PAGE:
The regional housing markets of Australia have long been laggards when compared to the capital city markets however, the latest data shows that many of these regions have seen values rise over the past year.
Looking at data for the 50 most populous non-capital city council areas, the majority of them have seen house and unit values increase over the 12 months to May 2017. The data indicates that after a long period of soft housing market conditions following the financial crisis, housing demand is starting to pick up across many of the larger regional areas. Those areas that are continuing to see values fall are in many instances linked to the mining and resources sector.
Median house and unit values and 12 month
value change to May 2017 in largest
non-capital city council areas
Of the non-capital city council areas analysed, the Wollongong council area is the most expensive for houses ($730,427) and units ($530,170) as well as having seen the greatest increase in house values and the fourth highest increase in unit value over the past year. The Wollongong housing market has seen housing demand rise as demand ripples away from Sydney where affordability constraints are more pressing. Additionally, prices are being pushed higher as more people seek out coastal and lifestyle properties.
In New South Wales in particular, regional areas of the state, particularly those reasonably close to Sydney are generally seeing strong value growth. This is most likely linked to affordability relative to Sydney as well as Sydney home owners using the equity in their home to purchase investment properties in lifestyle markets.
The regional areas of Victoria, particularly those close to Melbourne, are experiencing value growth however, it is nowhere near the magnitude to which values are growing in those locations close to Sydney. Although values are rising, the relatively softer growth can be linked to the fact that values have not risen as sharply in Melbourne as they have in Sydney and subsequently affordability hasn’t deteriorated as severely in Melbourne.
Queensland’s results are somewhat more mixed with the south-east corner generally seeing values rise while elsewhere growth is extremely mild or values have fallen. In fact, the Gold and Sunshine Coasts and Noosa are seeing more rapid value growth than Brisbane is. It seems as if a lot of demand across these regions is coming from the accelerating internal migration to Queensland and buyers from Sydney and Melbourne that have substantial equity in their homes and are looking for lifestyle properties.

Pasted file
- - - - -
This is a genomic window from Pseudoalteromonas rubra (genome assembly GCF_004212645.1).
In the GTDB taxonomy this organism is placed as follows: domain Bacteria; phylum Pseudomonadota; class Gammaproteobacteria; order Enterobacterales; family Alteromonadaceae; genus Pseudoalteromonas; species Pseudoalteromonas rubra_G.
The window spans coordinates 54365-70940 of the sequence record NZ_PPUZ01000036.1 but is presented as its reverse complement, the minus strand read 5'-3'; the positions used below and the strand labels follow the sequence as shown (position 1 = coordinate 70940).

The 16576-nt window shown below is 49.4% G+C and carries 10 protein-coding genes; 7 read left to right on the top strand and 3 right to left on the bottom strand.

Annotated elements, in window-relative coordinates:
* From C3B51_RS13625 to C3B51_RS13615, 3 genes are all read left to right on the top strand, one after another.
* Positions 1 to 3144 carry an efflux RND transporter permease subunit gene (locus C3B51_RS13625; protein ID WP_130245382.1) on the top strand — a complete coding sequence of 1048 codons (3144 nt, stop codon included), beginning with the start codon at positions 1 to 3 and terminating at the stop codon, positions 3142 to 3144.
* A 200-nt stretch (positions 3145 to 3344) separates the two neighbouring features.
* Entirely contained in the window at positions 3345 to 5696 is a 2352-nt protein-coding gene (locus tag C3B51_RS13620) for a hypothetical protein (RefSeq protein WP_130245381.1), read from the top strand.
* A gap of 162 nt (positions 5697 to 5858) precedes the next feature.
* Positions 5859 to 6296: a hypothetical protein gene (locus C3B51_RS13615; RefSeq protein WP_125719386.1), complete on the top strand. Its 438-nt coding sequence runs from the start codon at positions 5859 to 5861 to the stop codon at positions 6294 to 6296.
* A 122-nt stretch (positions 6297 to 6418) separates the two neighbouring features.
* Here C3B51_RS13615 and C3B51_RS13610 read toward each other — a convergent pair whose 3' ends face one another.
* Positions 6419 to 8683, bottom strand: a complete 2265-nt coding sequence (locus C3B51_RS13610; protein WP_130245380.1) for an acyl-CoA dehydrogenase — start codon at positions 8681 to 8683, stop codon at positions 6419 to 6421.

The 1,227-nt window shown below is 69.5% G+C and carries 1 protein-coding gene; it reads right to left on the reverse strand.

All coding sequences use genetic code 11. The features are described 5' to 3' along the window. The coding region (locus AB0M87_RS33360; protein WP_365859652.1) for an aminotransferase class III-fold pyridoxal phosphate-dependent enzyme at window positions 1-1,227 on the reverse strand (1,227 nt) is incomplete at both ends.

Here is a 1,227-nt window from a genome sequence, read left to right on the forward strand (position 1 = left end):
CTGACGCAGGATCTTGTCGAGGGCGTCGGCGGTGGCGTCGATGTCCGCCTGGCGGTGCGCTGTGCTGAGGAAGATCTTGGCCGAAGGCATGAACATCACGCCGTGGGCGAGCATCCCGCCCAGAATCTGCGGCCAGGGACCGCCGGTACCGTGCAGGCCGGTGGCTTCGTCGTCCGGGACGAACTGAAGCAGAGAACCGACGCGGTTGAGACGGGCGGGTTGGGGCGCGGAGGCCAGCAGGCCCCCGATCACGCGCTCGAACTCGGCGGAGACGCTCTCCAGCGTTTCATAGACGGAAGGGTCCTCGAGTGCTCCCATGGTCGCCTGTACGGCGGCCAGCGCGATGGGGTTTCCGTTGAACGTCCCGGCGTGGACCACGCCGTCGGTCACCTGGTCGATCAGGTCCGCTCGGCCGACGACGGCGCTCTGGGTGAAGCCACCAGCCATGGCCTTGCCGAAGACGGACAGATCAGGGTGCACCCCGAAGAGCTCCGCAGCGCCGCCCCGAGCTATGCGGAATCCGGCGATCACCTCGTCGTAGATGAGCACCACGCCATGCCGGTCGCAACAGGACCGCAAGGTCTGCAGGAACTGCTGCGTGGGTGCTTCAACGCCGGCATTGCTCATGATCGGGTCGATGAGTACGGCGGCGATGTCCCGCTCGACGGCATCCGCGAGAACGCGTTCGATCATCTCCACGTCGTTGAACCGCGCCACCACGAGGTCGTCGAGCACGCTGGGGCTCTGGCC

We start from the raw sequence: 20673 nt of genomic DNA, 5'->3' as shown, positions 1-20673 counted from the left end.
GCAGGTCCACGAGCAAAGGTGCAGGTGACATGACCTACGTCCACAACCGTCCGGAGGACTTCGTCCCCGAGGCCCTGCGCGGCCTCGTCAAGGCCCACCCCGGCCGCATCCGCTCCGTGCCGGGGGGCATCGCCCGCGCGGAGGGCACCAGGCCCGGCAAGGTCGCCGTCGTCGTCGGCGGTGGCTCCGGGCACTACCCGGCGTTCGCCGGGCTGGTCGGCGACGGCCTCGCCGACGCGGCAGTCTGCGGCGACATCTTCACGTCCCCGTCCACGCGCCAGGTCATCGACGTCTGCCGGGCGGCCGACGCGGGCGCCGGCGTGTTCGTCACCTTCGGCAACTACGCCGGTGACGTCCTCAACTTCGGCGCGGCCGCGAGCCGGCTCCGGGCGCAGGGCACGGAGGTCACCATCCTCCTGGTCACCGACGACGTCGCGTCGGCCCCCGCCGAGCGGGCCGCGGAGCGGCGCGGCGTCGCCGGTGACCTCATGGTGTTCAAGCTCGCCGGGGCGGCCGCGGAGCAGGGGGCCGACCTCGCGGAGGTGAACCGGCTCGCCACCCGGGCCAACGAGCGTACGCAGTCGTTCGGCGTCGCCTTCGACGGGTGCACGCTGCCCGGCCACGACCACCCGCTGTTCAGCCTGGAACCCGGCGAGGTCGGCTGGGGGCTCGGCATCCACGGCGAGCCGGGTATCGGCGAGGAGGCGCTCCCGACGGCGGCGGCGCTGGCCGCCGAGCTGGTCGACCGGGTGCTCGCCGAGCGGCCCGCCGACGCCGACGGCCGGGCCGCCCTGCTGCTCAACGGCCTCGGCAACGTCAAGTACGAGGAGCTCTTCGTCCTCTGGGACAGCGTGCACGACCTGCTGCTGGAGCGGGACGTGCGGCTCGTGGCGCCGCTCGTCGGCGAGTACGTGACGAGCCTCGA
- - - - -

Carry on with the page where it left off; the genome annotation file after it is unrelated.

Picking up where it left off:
Of the areas that we looked at, each of the 24 regions we highlighted in New South Wales have recorded value growth for houses over the past year. For units, only 4 of the 24 regions have recorded value falls over the past 12 months.
In Victoria we highlighted 10 regional council areas in the analysis. Of these regions analysed, two recorded value falls over the year for houses and 2 regions also recorded falls for unit values. Greater Shepparton was the only council area of the state which recorded value falls for houses and units.
Of the 13 regions highlighted for Queensland, five have recorded value falls for houses over the past year and seven have recorded declines for units.
Each of the regions highlighted in Western Australia have recorded value falls over the past year for houses and units.
Launceston was the only region analysed in Tasmania and it has seen house and unit values rise over the past year. It should be noted while values have increased they have done so at a more moderate pace than those in Hobart.
Overall it seems that housing demand in regional areas of the country is rising. While many regions are seeing value increase, the strongest demand appears to be in those areas within relatively close proximity to capital cities, particularly those which are coastal and tap into lifestyle demand.